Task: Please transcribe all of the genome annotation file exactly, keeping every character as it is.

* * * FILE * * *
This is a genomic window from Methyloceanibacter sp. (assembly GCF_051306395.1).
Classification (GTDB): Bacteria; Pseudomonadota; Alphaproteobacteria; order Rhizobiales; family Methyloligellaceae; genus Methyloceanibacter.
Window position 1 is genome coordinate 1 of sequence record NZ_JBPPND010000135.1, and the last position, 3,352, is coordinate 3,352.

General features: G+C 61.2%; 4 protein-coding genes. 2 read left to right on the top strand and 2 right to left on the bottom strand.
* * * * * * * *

This is a genomic window from Methyloceanibacter sp. (assembly GCF_051306395.1).
Classification (GTDB): Bacteria; Pseudomonadota; Alphaproteobacteria; order Rhizobiales; family Methyloligellaceae; genus Methyloceanibacter.
Window position 1 is genome coordinate 1 of sequence record NZ_JBPPND010000135.1, and the last position, 3,352, is coordinate 3,352.

General features: G+C 61.2%; 4 protein-coding genes. 2 read left to right on the top strand and 2 right to left on the bottom strand.